The Best Running Routes in Pittsburgh, PA
Roberto Clemente Bridge, Pittsburgh | © jon144k / WikiCommons
Pittsburgh is an ideal location for runners who want variety. From the snarl of streets and iconic bridges in the city to the wooded trails of the regional parks, there’s no shortage of places to walk, jog, or run. For the fitness enthusiast who really wants to push themselves with hills or distance—or for anyone who just wants to get moving—here are some of the best running routes in and around the Steel City.
Three Rivers Heritage Trail
Bridge, Casino, Cathedral, Park, University
If you want to explore practically everything Pittsburgh
has to offer, the 24-mile (38.6-kilometer) Three Rivers Heritage Trail
provides the perfect path. There are trails off the main trail to explore the banks of the city’s three rivers, with easy access to many of the neighborhoods, businesses, and attractions.
You’ll cross some of Pittsburgh’s iconic bridges and run on pavement and concrete as you learn about your surroundings via strategically placed signs that point out particular points of interest—and offer a bit of history too. It’s a (typically) busy bike-and-hike trail, so you’ll have to share the paths with cyclists, walkers, and inline skaters. The South Side Riverfront Trail
is a five-mile (eight-kilometer) stretch that runs along the Monongahela River—from South Side Riverfront Park to Station Square. This spot is where the Three Rivers Heritage Trail originally began. It doesn’t offer high-profile attractions like the North Shore Trail, but it does provide picnic space, a public boat launch, the South Side Marina, and the SouthSide Works retail complex.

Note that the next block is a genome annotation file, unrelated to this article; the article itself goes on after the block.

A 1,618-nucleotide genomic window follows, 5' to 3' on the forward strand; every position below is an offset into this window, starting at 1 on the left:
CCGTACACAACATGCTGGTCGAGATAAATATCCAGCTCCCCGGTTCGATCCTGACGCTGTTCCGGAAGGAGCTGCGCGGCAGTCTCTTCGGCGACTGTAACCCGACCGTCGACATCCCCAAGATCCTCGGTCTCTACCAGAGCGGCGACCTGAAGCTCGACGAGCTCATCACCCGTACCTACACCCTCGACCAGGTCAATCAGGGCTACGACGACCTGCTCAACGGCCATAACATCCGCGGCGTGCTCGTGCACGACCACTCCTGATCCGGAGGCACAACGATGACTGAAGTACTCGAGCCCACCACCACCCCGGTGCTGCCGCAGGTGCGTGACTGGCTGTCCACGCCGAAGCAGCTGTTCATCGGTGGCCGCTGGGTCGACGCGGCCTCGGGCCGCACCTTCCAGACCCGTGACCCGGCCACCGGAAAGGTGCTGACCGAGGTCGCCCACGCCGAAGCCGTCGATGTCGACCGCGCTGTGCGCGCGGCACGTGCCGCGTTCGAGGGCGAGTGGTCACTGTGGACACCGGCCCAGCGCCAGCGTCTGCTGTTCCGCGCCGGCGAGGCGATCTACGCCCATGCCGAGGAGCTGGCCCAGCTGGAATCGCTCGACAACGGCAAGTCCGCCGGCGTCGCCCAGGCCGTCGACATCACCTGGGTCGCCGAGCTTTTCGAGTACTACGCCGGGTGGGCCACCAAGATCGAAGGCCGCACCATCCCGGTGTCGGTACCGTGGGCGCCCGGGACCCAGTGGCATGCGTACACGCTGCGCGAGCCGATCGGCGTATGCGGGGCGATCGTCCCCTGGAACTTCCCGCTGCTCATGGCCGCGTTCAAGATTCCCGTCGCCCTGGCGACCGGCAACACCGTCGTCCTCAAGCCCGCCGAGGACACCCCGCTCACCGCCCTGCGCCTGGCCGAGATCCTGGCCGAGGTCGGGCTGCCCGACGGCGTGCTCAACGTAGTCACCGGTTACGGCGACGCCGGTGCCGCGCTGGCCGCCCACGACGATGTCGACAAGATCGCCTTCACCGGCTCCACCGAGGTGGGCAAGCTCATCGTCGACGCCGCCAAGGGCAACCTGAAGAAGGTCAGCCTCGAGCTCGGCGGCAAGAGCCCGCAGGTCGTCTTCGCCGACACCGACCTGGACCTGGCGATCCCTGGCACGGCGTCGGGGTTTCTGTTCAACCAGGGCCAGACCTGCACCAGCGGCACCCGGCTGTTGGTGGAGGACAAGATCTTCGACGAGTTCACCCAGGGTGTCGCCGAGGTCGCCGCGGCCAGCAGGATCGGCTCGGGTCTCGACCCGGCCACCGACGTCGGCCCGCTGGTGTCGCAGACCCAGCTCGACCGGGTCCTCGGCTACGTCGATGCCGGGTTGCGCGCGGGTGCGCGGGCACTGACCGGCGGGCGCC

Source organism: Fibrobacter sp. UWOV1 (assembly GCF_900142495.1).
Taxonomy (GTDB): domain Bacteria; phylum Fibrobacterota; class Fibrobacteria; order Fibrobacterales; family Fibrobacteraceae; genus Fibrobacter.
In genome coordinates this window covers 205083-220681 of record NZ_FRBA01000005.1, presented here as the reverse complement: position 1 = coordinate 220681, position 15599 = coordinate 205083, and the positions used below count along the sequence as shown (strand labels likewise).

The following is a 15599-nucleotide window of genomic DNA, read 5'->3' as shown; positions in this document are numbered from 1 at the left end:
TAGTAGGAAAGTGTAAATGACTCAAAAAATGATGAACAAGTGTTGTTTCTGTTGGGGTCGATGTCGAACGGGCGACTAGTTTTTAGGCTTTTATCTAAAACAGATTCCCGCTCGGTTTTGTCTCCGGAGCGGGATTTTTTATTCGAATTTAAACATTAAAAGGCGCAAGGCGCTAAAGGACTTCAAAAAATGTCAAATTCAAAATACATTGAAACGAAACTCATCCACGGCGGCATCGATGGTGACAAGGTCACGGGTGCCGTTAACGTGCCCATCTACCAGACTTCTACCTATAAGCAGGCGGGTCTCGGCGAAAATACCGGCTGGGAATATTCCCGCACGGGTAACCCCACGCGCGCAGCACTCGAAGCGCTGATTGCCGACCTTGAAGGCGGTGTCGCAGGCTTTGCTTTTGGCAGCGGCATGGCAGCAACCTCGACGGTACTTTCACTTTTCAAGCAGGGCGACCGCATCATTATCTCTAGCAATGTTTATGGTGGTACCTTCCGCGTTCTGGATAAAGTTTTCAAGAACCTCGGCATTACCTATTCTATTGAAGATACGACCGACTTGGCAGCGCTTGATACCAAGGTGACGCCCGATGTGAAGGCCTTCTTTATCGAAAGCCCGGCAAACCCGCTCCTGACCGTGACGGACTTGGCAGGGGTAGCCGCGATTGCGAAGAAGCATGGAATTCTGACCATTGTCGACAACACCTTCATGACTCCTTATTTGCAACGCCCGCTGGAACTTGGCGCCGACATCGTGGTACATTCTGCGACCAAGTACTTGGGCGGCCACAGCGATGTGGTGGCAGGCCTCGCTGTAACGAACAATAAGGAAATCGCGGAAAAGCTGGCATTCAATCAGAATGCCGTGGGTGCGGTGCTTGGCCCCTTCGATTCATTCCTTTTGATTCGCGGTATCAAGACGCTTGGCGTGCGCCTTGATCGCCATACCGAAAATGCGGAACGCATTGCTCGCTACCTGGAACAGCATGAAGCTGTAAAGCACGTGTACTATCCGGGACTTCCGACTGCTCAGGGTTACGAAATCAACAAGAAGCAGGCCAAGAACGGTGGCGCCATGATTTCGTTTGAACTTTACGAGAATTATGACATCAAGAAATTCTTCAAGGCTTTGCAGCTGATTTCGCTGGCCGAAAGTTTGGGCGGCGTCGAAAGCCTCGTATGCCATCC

If you want to get out of the city, the less-trafficked Riverview Park lies about four miles (6.4 kilometers) north, in the Perry North neighborhood. With more than 250 acres of steep, wooded terrain to explore, your legs (and lungs) will get a good workout.
One of the park’s prominent attractions is the Allegheny Observatory, a major astronomical research institution owned by the University of Pittsburgh. You can’t walk in whenever you want, but you could schedule a tour from the spring to the fall.
Allegheny Observatory © Tom Murphy VII / WikiCommons
As Pittsburgh’s largest municipal park, Frick Park offers 650 acres of opportunity to run on the east side of the city. From Point Breeze, all the way down to the Monongahela River, you’ll encounter a variety of terrain through steep valleys and wooded slopes. If you’re up for more than a run, you can enjoy a game of tennis, baseball, and/or lawn bowling.
Frick Park © Daderot / WikiCommons
A visit to Highland Park starts with a brief history lesson. Pittsburgh’s need for a municipal water system is why the park was created in 1879. The reservoir that provided that water remains the highlight of this 750-acre residential park, and the Reservoir Loop is a favorite trail for runners.
Highland Park Reservoir © C.N. / WikiCommons
Highland Park lies about eight miles (12.8 kilometers) northeast of downtown Pittsburgh and offers plenty of activities: swimming, volleyball, and tennis, to name a few. It’s also home to the popular Pittsburgh Zoo and PPG Aquarium.
If you’re up for some long-distance running, the 47-mile (75.6-kilometer) Montour Trail runs from Coraopolis to Clairton. You’ll run through tunnels and over bridges along the way, depending on where you decide to start. There are 35 access areas between Groveton and Clairton. The best news is the trail is covered with a smooth surface of crushed limestone—ideal for running.
Greer Tunnel, Montour Trail © David Fulmer / Flickr
Pittsburgh Marathon Route
If you’re training to run in the Pittsburgh Marathon, take a course-preview jaunt—without all the race-day hoopla, of course. The route changed in 2017, so it now crosses all three of Pittsburgh’s rivers and travels through 14 different neighborhoods, beginning downtown on Liberty Avenue between Smithfield Street and 10th Street. Here are the turn-by-turn directions if you want to get serious.
Pittsburgh Marathon route © John Marino / Flickr